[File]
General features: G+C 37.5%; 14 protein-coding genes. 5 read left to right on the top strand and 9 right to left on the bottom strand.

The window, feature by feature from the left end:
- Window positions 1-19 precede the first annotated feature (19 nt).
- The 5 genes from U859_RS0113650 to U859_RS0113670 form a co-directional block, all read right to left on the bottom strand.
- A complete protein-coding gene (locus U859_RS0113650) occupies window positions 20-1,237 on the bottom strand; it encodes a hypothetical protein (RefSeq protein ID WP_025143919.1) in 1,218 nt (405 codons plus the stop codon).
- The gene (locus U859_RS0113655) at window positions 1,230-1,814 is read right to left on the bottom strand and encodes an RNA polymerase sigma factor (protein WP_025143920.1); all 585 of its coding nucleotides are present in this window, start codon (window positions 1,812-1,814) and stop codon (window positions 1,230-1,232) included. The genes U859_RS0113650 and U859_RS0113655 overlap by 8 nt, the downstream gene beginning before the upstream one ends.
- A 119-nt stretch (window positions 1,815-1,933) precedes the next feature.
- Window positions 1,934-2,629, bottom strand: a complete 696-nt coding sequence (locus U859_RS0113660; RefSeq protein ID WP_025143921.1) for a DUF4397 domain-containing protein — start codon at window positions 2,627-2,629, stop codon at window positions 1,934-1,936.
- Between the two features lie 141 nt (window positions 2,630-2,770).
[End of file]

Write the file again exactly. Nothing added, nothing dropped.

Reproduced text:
General features: G+C 37.5%; 14 protein-coding genes. 5 read left to right on the top strand and 9 right to left on the bottom strand.

The window, feature by feature from the left end:
- Window positions 1-19 precede the first annotated feature (19 nt).
- The 5 genes from U859_RS0113650 to U859_RS0113670 form a co-directional block, all read right to left on the bottom strand.
- A complete protein-coding gene (locus U859_RS0113650) occupies window positions 20-1,237 on the bottom strand; it encodes a hypothetical protein (RefSeq protein ID WP_025143919.1) in 1,218 nt (405 codons plus the stop codon).
- The gene (locus U859_RS0113655) at window positions 1,230-1,814 is read right to left on the bottom strand and encodes an RNA polymerase sigma factor (protein WP_025143920.1); all 585 of its coding nucleotides are present in this window, start codon (window positions 1,812-1,814) and stop codon (window positions 1,230-1,232) included. The genes U859_RS0113650 and U859_RS0113655 overlap by 8 nt, the downstream gene beginning before the upstream one ends.
- A 119-nt stretch (window positions 1,815-1,933) precedes the next feature.
- Window positions 1,934-2,629, bottom strand: a complete 696-nt coding sequence (locus U859_RS0113660; RefSeq protein ID WP_025143921.1) for a DUF4397 domain-containing protein — start codon at window positions 2,627-2,629, stop codon at window positions 1,934-1,936.
- Between the two features lie 141 nt (window positions 2,630-2,770).